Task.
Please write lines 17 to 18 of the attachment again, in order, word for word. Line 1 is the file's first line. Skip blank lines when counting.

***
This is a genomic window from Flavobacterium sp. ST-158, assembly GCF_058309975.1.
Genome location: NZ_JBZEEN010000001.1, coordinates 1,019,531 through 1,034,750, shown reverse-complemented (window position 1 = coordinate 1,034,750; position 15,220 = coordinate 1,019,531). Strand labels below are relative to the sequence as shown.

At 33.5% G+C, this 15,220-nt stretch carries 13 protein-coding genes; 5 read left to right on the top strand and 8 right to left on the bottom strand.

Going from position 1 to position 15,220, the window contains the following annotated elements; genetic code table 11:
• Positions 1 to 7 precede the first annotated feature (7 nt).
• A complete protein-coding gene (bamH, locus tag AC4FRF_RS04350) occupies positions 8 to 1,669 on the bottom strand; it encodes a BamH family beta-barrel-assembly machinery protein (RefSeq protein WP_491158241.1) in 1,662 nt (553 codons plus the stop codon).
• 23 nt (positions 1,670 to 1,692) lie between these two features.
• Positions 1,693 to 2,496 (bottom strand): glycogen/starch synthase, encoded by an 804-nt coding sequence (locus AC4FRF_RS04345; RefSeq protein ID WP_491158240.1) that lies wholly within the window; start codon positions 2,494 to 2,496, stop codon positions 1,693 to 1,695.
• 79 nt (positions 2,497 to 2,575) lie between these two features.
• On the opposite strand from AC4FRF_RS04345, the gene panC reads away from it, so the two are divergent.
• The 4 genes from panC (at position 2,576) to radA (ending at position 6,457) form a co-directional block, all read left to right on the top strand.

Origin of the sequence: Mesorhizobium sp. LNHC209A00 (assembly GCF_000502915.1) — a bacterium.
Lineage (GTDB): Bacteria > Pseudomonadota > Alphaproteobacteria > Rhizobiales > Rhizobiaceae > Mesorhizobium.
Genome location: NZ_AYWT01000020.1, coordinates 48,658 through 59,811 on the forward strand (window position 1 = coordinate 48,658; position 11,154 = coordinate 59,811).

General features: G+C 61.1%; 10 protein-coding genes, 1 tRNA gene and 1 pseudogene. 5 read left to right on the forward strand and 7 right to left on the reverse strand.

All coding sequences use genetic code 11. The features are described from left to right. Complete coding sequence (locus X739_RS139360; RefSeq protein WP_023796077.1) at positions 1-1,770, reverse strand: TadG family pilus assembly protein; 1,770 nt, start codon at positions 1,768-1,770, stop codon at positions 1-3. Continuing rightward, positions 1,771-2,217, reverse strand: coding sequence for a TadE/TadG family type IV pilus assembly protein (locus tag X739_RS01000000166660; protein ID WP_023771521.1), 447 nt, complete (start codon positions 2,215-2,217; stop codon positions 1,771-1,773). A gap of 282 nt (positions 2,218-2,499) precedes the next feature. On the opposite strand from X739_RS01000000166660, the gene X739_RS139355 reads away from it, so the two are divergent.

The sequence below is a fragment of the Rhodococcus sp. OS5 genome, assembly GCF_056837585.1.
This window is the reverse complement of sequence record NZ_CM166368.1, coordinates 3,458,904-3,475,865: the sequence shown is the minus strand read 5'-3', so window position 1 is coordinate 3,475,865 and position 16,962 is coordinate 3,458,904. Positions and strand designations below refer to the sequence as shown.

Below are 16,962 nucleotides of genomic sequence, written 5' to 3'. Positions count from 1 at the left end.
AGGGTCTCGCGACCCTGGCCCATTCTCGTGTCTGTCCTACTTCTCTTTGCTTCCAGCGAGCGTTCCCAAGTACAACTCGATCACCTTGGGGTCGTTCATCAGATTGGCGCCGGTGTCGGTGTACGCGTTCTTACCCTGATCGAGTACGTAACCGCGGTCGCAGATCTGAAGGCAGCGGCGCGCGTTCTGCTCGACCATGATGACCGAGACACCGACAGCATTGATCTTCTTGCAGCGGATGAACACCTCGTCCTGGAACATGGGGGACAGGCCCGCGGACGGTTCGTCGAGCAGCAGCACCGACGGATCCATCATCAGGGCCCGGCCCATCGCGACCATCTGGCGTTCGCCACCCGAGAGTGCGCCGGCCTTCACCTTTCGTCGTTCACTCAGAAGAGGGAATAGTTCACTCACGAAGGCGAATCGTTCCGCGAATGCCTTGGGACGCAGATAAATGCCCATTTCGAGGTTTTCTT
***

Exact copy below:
The sequence below is a fragment of the Rhodococcus sp. OS5 genome, assembly GCF_056837585.1.
This window is the reverse complement of sequence record NZ_CM166368.1, coordinates 3,458,904-3,475,865: the sequence shown is the minus strand read 5'-3', so window position 1 is coordinate 3,475,865 and position 16,962 is coordinate 3,458,904. Positions and strand designations below refer to the sequence as shown.